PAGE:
Of course, while all this is going on inside, Dwayne is outside, plotting how to get his daughter back. He and his passel of commando sons contrive a plan to cut the clinic’s phone lines and then go in and take Angelique by force, during which time Dwayne prays … and receives a message from God: Protect the baby. Once the group enter the clinic compound, gorehounds are going to get satisfied with some really great FX shots; this episode doesn’t run with rivers of blood, but what’s it got is pretty gruesome. However, it’s once they’re inside that things started to feel a little off kilter for me. Feuerstein and Vaugier now become sort of background characters, there merely to react to Angelique’s strange pregnancy. And Dwayne…

It’s Dwayne’s self-professed goal just to get Angelique and get out without hurting anyone (or at least that’s what he tells his sons), and yet he spends most of the episode confronting Dr. Kiefer in a rather gruesome scene (Note to potential viewers: Don’t watch this while eating tacos, I made that mistake) while down the hall his daughter quickly comes to term and goes into labor with the demon seed inside her and shrieks in pain. I considered that he just really doesn’t care about her, but once Dwayne finds Angelique, he tenderly takes her hand and prays to God that she won’t die, even thinking that she’s had an abortion, which doesn’t gel with a man who doesn’t care about his daughter.

But I’m a nitpicker, so maybe they just have soundproof walls … at an abortion clinic for some reason. Anyway, moving on; it’s at this point that Daddy shows up! That’s right, Daddy is the big bad demon monster most people have seen the stills of and he is pretty badass looking. I really felt for poor little Angelique getting raped by that monster. I hate to be a spoiler for those of you who haven’t seen it yet but don’t get all excited. Daddy doesn’t really do … well, much of anything. He kills a couple of people, I think, We don’t actually see any of it. And that’s about it. This battle is really between Angelique and her father. He believes God wants her child to live and she believes God wants her child to die. And in the end, it turns out she was right and Daddy picks up his dead demon spawn and walks away.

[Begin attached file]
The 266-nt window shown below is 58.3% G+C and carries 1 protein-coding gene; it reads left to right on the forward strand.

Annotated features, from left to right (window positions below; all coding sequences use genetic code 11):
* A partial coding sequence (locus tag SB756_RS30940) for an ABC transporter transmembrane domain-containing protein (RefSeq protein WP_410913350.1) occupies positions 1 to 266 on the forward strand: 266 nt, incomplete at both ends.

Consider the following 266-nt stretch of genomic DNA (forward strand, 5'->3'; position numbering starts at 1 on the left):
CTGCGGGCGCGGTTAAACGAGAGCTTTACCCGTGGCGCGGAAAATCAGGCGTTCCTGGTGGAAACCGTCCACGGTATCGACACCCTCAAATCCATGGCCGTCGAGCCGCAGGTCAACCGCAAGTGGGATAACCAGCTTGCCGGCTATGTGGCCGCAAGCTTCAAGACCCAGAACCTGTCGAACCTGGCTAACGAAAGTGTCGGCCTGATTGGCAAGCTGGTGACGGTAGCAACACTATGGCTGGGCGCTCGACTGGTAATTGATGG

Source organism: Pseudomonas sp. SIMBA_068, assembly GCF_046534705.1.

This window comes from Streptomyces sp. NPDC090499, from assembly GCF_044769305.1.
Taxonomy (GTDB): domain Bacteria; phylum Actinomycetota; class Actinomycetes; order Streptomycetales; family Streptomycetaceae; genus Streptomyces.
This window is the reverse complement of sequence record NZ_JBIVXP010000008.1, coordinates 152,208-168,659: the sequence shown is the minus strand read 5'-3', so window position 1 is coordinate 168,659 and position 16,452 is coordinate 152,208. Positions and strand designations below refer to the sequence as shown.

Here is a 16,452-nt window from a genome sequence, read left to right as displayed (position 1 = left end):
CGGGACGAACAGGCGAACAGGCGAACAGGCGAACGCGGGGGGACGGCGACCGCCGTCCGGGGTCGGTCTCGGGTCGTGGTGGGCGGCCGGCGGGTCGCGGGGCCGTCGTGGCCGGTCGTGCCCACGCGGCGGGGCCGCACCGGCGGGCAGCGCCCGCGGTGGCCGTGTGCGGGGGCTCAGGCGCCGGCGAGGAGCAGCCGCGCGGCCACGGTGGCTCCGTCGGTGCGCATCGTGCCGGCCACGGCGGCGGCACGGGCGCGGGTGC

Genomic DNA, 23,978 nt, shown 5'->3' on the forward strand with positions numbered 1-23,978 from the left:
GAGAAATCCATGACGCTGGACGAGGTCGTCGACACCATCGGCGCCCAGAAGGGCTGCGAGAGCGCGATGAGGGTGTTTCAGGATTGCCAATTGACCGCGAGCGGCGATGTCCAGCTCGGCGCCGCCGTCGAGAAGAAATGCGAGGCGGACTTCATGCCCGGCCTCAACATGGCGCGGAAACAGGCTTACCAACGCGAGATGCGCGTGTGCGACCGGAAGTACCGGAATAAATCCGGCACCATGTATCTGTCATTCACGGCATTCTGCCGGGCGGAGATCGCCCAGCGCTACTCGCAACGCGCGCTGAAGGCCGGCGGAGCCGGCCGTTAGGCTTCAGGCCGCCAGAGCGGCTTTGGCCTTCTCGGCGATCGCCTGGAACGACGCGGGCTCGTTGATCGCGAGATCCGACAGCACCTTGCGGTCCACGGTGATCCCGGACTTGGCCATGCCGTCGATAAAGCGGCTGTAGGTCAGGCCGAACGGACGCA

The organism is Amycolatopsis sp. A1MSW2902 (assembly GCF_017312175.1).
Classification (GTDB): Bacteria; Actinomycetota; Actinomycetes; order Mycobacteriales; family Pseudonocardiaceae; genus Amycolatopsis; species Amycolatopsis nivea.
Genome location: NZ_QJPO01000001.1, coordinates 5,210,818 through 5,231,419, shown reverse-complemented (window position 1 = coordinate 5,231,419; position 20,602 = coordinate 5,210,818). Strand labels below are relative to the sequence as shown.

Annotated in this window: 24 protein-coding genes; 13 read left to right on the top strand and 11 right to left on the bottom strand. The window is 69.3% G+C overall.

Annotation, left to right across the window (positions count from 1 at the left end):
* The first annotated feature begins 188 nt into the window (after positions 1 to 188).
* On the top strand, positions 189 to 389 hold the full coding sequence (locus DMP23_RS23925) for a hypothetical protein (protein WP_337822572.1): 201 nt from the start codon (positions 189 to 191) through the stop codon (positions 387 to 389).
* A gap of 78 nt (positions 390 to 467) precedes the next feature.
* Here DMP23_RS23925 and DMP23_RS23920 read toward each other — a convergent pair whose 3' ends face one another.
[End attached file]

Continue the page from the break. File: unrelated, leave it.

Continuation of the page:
At the end of the day, I can tell you what I liked about this episode; it looked good (almost all of the Masters of Horror episodes do), and the acting was fairly decent (although some of the random commando sons were a little melodramatic), and I like that it had something to say. I think horror as a vehicle for social and political commentary is a powerful tool. The sound design was nice too (I blame Uncle Creepy and The Woman In Black for my recent focus of attention on this particular arena); at one point there’s this great, subtle constantly fast ticking that was putting me on edge and took me several minutes before I realized was coming from my TV and not a stopwatch somewhere in my house. The music was nicely done, and even the secondary characters were interesting (although I could have done without the asshole father in the waiting room).

I’m not so sure I can easily list what I didn’t like. The ending was a letdown for sure, but that wasn’t all. Perhaps it was that, while it was obvious the filmmakers meant to take a stand on the issue, that’s really all there was to it. In the end, it felt as if the story needed less politics and more meat.

3 out of 5

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Jon Condit